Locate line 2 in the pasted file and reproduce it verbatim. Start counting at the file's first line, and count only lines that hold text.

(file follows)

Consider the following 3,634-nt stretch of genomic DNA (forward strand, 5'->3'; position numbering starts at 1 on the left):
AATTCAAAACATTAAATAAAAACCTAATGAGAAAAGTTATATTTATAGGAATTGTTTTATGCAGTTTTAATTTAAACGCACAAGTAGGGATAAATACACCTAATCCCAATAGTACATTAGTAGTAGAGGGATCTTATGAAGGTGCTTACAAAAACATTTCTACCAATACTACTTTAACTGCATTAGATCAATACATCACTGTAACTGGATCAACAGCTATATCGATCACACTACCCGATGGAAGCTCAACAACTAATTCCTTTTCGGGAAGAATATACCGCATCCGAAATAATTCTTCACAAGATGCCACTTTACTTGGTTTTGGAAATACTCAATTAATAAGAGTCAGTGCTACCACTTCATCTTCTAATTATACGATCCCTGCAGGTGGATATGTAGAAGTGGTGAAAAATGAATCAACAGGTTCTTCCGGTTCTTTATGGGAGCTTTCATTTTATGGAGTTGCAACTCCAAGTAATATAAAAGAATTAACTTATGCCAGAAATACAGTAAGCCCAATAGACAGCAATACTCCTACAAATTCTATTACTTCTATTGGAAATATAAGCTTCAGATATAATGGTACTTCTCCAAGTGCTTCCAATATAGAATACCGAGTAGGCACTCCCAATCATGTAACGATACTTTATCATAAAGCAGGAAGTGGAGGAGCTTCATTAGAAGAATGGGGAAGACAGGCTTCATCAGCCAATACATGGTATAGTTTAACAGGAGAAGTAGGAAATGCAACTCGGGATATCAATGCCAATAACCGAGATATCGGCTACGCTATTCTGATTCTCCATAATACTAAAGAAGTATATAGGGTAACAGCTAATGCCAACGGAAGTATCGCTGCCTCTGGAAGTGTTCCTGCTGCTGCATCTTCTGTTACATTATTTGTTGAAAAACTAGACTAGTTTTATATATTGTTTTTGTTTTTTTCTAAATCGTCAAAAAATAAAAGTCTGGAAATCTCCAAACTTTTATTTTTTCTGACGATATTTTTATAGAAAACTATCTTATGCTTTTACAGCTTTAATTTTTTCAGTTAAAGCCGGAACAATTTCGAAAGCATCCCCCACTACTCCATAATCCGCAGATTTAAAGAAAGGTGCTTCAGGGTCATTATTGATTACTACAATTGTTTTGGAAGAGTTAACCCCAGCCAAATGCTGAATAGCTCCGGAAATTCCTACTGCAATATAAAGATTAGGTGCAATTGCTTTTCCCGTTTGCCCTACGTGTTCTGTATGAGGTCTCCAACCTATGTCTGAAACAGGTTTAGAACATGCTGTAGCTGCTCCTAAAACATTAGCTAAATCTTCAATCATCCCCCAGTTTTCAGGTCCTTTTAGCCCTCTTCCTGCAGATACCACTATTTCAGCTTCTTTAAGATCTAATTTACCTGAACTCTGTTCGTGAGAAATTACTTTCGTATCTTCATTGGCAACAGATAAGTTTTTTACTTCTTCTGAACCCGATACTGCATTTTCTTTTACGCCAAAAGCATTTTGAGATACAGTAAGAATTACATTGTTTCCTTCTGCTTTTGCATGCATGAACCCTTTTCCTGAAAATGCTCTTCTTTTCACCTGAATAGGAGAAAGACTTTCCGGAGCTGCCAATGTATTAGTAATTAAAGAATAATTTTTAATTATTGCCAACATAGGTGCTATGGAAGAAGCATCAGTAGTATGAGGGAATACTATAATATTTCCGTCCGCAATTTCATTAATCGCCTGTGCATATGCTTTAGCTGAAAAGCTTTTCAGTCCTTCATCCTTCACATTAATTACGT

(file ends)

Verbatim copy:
AATTCAAAACATTAAATAAAAACCTAATGAGAAAAGTTATATTTATAGGAATTGTTTTATGCAGTTTTAATTTAAACGCACAAGTAGGGATAAATACACCTAATCCCAATAGTACATTAGTAGTAGAGGGATCTTATGAAGGTGCTTACAAAAACATTTCTACCAATACTACTTTAACTGCATTAGATCAATACATCACTGTAACTGGATCAACAGCTATATCGATCACACTACCCGATGGAAGCTCAACAACTAATTCCTTTTCGGGAAGAATATACCGCATCCGAAATAATTCTTCACAAGATGCCACTTTACTTGGTTTTGGAAATACTCAATTAATAAGAGTCAGTGCTACCACTTCATCTTCTAATTATACGATCCCTGCAGGTGGATATGTAGAAGTGGTGAAAAATGAATCAACAGGTTCTTCCGGTTCTTTATGGGAGCTTTCATTTTATGGAGTTGCAACTCCAAGTAATATAAAAGAATTAACTTATGCCAGAAATACAGTAAGCCCAATAGACAGCAATACTCCTACAAATTCTATTACTTCTATTGGAAATATAAGCTTCAGATATAATGGTACTTCTCCAAGTGCTTCCAATATAGAATACCGAGTAGGCACTCCCAATCATGTAACGATACTTTATCATAAAGCAGGAAGTGGAGGAGCTTCATTAGAAGAATGGGGAAGACAGGCTTCATCAGCCAATACATGGTATAGTTTAACAGGAGAAGTAGGAAATGCAACTCGGGATATCAATGCCAATAACCGAGATATCGGCTACGCTATTCTGATTCTCCATAATACTAAAGAAGTATATAGGGTAACAGCTAATGCCAACGGAAGTATCGCTGCCTCTGGAAGTGTTCCTGCTGCTGCATCTTCTGTTACATTATTTGTTGAAAAACTAGACTAGTTTTATATATTGTTTTTGTTTTTTTCTAAATCGTCAAAAAATAAAAGTCTGGAAATCTCCAAACTTTTATTTTTTCTGACGATATTTTTATAGAAAACTATCTTATGCTTTTACAGCTTTAATTTTTTCAGTTAAAGCCGGAACAATTTCGAAAGCATCCCCCACTACTCCATAATCCGCAGATTTAAAGAAAGGTGCTTCAGGGTCATTATTGATTACTACAATTGTTTTGGAAGAGTTAACCCCAGCCAAATGCTGAATAGCTCCGGAAATTCCTACTGCAATATAAAGATTAGGTGCAATTGCTTTTCCCGTTTGCCCTACGTGTTCTGTATGAGGTCTCCAACCTATGTCTGAAACAGGTTTAGAACATGCTGTAGCTGCTCCTAAAACATTAGCTAAATCTTCAATCATCCCCCAGTTTTCAGGTCCTTTTAGCCCTCTTCCTGCAGATACCACTATTTCAGCTTCTTTAAGATCTAATTTACCTGAACTCTGTTCGTGAGAAATTACTTTCGTATCTTCATTGGCAACAGATAAGTTTTTTACTTCTTCTGAACCCGATACTGCATTTTCTTTTACGCCAAAAGCATTTTGAGATACAGTAAGAATTACATTGTTTCCTTCTGCTTTTGCATGCATGAACCCTTTTCCTGAAAATGCTCTTCTTTTCACCTGAATAGGAGAAAGACTTTCCGGAGCTGCCAATGTATTAGTAATTAAAGAATAATTTTTAATTATTGCCAACATAGGTGCTATGGAAGAAGCATCAGTAGTATGAGGGAATACTATAATATTTCCGTCCGCAATTTCATTAATCGCCTGTGCATATGCTTTAGCTGAAAAGCTTTTCAGTCCTTCATCCTTCACATTAATTACGT